Thursday, 19 May 2011

Hitchens discusses abortion with Josef Mengele

(or his latter day counterpart.)
This atheist scientist says he "works" with fetuses and they "look human but they are not".

"I have worked with aborted fetus's during the course of my scientific studies, and I DON'T believe the things that I have dealt with in the lab situation which have come from abortions are human beings. They LOOK like them they resemble them physically, but they are not human beings."

Where have we heard that line of argument before?
Hitch the Younger nails every one of his fallacious "arguments" for murder and exposes the piffle that smart people will reduce themselves to in order to justify murder as a moral good.
Save The Whales!
Save The Trees!
Save The Seals!
Save The Planet!
(And if you change your mind and want to kill them after all, give them their latin name instead and pretend that they are something else)




(HT: Robert at Love Undefiled )

Monday, 16 May 2011

Ireland


Since getting home I've been having a pig of a time trying to upload most of my  photos . Technical gizmos defeat me. So consequently I sulked and went on a blog strike.
Because that'll show technology to mess me around.

 I think I've sulked long enough now however, so I'm going to give in and run with the few photos I've got.
We had such a great time in Ireland. The weather was untypical to say the least, and the sun shone every day. It didn't rain even once. I don't think I can remember a week in Ireland without at least some mizzle (mist/drizzle)

We got to spend time with some family.
My Aunt Kathleen came up from Cork with her husband and stayed for a couple of nights with us, and on Wednesday of Holy Week we had  some more family ( my uncle Val, his wife Joan, my cousin Peter and Uncle Seamus) over for lunch.
We attended the Easter Triduum services at the lovely little church in Glasson, where my Uncle Seamus is PP.



We adore him. He baptised Colmcille and Honor in this church.
Of three brothers who became priests, Seamus is the only one still living.
Fr Paddy and Fr Peter both died far too young. Peter only less than two years ago, and Fr Paddy died very suddenly 7 years ago.
My father has also lost two other brothers: John and Tony.
All these deaths came far too early to strong, wonderful men who should all have lived well into old age. The loss of each of them has dealt a terrible blow to my father and his remaining brothers and sisters.

I  miss Paddy terribly. He lived in England and I often used to talk with him in the evening when I had put the children to bed. His house in Dorchester was a lovely country retreat for us.
Death is so final.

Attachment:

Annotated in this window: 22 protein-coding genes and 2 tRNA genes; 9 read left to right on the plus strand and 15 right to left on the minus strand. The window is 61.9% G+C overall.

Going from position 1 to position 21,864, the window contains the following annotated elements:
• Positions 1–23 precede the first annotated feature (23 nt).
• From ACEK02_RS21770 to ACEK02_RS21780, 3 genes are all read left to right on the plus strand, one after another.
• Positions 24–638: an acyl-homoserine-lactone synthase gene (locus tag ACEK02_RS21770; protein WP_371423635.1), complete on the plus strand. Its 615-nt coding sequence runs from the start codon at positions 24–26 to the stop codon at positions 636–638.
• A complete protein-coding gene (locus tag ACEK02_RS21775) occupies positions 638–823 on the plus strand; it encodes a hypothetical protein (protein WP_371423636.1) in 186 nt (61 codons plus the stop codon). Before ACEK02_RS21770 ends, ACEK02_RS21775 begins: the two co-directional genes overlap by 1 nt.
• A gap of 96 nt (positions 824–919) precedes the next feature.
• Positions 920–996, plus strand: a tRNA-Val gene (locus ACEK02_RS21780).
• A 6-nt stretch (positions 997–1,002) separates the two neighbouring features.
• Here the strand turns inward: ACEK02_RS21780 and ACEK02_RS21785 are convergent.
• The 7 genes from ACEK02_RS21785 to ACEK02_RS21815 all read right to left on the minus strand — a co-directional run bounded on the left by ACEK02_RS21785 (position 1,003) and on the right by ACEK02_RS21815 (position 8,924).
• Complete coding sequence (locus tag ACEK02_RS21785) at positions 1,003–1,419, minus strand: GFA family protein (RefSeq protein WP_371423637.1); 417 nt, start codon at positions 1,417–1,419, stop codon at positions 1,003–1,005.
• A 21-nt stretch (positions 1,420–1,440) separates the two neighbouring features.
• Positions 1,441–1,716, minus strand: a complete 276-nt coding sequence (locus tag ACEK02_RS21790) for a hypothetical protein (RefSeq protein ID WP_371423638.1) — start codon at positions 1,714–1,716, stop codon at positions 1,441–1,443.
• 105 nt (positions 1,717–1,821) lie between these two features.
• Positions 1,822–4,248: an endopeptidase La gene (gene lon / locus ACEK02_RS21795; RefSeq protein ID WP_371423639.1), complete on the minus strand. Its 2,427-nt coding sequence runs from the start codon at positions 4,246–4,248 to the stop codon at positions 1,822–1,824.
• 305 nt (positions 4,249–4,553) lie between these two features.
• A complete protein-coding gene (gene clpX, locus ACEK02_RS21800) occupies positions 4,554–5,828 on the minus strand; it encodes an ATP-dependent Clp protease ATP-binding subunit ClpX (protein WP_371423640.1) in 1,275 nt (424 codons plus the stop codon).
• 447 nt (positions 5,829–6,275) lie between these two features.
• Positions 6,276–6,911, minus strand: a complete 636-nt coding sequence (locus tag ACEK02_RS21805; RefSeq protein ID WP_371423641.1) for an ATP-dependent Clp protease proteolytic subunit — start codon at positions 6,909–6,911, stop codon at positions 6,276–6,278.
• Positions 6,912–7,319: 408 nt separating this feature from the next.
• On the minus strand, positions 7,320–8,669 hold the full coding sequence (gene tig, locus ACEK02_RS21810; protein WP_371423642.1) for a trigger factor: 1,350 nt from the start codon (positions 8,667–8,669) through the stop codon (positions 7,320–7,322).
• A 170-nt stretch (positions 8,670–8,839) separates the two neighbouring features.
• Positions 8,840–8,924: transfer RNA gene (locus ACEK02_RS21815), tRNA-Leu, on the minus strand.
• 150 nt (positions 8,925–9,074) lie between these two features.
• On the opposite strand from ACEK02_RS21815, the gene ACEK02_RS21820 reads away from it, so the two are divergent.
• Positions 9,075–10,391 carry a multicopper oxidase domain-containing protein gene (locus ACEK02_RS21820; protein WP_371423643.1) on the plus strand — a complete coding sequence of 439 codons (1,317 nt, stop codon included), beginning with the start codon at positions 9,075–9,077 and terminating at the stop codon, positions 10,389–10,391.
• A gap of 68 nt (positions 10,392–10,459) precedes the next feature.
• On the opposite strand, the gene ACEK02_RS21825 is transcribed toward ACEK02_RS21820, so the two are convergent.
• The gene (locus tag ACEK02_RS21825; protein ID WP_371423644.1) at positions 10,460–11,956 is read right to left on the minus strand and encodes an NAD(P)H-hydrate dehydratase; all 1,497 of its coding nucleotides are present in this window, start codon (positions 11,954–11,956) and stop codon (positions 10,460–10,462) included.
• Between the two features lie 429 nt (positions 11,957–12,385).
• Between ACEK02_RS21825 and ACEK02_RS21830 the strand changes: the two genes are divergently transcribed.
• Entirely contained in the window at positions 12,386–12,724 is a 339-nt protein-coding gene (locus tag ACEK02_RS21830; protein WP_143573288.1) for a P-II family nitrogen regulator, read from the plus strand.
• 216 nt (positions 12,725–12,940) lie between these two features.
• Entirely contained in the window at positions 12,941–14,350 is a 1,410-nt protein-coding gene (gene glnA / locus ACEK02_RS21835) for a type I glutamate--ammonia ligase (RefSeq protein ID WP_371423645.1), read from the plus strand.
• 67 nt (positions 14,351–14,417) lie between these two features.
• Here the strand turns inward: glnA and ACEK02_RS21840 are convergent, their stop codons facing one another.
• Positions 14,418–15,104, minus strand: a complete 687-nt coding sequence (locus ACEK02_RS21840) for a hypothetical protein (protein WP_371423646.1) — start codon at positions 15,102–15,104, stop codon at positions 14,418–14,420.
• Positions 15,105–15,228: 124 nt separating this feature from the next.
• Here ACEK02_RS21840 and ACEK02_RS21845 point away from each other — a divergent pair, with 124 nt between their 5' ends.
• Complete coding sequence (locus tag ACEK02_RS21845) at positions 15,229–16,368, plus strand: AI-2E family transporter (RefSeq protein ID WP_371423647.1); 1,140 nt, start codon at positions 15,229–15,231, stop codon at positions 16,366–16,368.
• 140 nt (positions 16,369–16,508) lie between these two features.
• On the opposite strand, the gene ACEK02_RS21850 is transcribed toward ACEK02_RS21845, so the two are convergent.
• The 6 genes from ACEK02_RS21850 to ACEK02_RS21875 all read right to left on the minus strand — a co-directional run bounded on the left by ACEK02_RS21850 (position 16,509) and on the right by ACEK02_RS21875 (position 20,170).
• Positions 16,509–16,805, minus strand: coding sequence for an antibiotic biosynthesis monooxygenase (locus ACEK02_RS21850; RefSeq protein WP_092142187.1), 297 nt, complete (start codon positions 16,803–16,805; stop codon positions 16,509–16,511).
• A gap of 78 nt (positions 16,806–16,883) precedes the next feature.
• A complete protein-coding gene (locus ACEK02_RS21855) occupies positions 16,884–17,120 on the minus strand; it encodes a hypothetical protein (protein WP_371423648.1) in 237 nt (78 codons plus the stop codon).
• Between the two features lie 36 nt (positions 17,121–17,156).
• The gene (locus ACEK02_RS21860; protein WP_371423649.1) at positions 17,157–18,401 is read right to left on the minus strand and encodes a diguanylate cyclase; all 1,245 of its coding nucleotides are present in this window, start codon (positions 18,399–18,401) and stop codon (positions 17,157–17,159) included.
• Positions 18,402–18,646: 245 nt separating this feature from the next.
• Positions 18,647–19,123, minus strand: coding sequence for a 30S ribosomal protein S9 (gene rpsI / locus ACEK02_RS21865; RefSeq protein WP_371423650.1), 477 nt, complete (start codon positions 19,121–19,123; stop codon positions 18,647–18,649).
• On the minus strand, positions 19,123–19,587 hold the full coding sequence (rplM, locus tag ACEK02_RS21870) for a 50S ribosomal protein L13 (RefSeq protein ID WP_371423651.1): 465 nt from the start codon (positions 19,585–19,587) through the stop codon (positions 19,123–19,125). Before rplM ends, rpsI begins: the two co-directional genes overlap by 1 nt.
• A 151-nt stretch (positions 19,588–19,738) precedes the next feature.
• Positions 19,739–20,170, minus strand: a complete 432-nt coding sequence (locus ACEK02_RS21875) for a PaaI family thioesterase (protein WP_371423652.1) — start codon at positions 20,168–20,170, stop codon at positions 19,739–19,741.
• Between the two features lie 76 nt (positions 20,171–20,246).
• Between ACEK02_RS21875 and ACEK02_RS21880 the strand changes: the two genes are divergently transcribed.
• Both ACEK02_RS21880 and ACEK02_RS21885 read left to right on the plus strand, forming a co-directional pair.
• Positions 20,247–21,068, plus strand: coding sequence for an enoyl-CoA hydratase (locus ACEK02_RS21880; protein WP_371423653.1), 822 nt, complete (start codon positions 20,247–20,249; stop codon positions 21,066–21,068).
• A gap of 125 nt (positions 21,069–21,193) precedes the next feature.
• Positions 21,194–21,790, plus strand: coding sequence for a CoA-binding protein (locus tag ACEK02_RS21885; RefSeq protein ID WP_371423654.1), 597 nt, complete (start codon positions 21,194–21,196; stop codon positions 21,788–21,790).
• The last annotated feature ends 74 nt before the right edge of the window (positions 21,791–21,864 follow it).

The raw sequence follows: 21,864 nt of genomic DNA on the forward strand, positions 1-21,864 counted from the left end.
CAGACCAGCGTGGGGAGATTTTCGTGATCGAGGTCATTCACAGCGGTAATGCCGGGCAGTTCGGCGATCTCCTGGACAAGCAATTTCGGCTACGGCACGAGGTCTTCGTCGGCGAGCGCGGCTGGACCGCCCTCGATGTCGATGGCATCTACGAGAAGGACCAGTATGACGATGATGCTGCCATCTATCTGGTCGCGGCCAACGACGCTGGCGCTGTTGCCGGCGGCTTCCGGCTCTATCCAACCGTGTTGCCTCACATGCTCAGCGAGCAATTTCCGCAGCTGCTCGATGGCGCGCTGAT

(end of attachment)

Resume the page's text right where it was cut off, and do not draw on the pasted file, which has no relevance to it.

When I was a child I remember Paddy coming to stay at our house and I wanted to follow him everywhere. He was huge fun and incredibly easy company. When he would retreat to his bedroom to read his Divine Office I followed him and climbed up on his knee and watched his lips mouthing the prayers.
I would pretend to do likewise and move my mouth and mutter under my breath as though I could read the words. I thought he'd be impressed.
If he noticed my pretence, he didn't let on.
When my Uncle Val gave me Paddy's very battered Breviary last week as a keepsake I felt very emotional and lonesome, for all those wonderful memories.And thankful too.


Anyway, mindful that my wonderful family are all on loan to me I want to make the most of dear Seamus while I have him. It's wonderful to have the opportunity to stay near enough that we can visit him quite often when we are in Ireland.



It's a lovely little church in a peaceful corner of the Irish countryside. The  graveyard is beautifully kept . 
Fr Seamus says  that this is where he will be "planted".




Although we managed to attend all of the other Triduum services, the parish Stations of the Cross were scheduled to start a bit late for us, so we decided to do our own with the children.
The church's garden has very beautiful Stations with brief readings carved on each one:

The fifteenth station, the resurrection, is set beside a huge ancient bog oak which a local farmer dug up in his field and gave to Seamus to erect here. He dragged it behind the tractor, sparking off the road like a flint.
It is as hard as a diamond .
I think, if my memory serves me right, he said it was at least 6000 years old. So it grew in Ireland 4000 years before the birth of Christ. That's old.

 The bog oak points  to the crucifixion, the 11th station, which is both fitting, and slightly eerie.
How can anyone imagine 6000 years, let alone infinity?





We adore you O Christ and we praise you, because by your holy cross you have redeemed the world.




( Edited to add:
PS Did anyone notice the very elementary maths error in my original post regarding the age of the bog oak? Perhaps it slipped under the radar of most speedy readers, I hope so.
Thank goodness for the edit function. Seriously!)